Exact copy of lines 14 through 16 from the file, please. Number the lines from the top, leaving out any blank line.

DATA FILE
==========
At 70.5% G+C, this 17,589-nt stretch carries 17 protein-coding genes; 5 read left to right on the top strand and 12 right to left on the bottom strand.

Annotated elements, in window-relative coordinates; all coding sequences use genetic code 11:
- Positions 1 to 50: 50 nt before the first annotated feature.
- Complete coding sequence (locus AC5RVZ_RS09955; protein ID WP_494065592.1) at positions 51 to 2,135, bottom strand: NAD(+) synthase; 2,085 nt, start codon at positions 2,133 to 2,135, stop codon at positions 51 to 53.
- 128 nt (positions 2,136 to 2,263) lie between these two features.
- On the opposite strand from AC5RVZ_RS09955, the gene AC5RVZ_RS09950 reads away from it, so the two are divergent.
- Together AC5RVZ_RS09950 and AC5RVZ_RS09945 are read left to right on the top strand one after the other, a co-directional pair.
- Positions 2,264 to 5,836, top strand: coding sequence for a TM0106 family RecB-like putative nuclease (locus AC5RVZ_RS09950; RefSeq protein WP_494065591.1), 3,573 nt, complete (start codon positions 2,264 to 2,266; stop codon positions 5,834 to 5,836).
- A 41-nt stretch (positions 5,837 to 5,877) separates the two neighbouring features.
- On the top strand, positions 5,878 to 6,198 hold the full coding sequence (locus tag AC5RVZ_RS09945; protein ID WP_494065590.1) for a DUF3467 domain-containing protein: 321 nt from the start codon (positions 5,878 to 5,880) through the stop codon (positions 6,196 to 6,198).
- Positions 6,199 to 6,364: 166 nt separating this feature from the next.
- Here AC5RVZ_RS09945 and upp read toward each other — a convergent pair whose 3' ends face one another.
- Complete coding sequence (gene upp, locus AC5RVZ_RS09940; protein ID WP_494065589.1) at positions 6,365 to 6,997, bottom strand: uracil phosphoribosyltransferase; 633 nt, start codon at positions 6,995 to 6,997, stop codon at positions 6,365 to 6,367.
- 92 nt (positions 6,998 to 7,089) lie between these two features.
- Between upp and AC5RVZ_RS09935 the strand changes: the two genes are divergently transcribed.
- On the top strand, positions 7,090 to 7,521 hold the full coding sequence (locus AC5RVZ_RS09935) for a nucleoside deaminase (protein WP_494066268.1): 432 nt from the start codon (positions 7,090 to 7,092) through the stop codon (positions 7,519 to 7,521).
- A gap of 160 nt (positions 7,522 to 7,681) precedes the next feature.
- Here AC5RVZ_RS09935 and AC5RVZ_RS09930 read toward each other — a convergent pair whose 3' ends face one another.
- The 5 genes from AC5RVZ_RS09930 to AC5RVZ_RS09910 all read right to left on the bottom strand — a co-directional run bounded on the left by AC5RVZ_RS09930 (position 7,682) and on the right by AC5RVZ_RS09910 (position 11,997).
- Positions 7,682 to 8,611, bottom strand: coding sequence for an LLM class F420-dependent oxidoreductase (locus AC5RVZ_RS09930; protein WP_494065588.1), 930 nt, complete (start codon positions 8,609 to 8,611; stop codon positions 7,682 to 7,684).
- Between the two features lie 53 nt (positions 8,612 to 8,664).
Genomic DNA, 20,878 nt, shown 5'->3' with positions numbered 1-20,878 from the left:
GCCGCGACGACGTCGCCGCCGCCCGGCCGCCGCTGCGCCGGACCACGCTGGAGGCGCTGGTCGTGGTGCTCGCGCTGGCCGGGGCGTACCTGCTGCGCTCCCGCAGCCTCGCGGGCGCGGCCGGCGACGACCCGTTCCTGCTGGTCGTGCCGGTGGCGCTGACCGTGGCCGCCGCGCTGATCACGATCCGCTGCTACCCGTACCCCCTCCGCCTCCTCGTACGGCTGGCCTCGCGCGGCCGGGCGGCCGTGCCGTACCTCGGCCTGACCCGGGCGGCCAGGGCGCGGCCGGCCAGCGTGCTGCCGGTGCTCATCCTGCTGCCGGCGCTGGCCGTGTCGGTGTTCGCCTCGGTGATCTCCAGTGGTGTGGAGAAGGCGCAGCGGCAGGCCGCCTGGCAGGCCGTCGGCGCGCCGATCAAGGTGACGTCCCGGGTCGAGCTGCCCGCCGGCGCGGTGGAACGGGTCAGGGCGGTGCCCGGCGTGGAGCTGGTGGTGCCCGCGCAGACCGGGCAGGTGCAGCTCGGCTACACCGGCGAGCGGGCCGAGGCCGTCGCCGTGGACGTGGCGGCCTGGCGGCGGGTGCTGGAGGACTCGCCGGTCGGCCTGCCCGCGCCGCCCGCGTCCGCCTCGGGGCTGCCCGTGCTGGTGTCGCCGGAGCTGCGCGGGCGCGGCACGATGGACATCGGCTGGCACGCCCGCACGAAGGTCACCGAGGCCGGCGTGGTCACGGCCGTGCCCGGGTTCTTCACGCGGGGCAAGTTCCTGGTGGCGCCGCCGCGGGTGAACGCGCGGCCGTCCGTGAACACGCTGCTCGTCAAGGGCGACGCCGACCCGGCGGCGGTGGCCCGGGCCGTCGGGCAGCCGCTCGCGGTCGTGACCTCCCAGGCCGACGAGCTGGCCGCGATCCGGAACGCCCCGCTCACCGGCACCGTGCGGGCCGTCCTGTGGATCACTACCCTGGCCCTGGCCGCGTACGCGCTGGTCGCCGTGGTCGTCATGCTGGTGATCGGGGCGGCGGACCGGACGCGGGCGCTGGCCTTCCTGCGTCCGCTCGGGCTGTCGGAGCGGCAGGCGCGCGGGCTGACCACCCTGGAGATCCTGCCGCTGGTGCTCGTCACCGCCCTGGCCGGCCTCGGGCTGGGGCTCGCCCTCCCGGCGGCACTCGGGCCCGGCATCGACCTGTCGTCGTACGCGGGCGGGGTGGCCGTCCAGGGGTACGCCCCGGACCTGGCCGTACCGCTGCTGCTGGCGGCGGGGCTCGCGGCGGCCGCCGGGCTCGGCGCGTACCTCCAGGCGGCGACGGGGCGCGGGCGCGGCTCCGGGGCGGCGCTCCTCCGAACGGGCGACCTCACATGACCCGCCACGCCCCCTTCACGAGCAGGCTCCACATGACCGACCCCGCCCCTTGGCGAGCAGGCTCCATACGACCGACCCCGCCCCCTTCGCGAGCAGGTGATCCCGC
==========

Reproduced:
- 92 nt (positions 6,998 to 7,089) lie between these two features.
- Between upp and AC5RVZ_RS09935 the strand changes: the two genes are divergently transcribed.
- On the top strand, positions 7,090 to 7,521 hold the full coding sequence (locus AC5RVZ_RS09935) for a nucleoside deaminase (protein WP_494066268.1): 432 nt from the start codon (positions 7,090 to 7,092) through the stop codon (positions 7,519 to 7,521).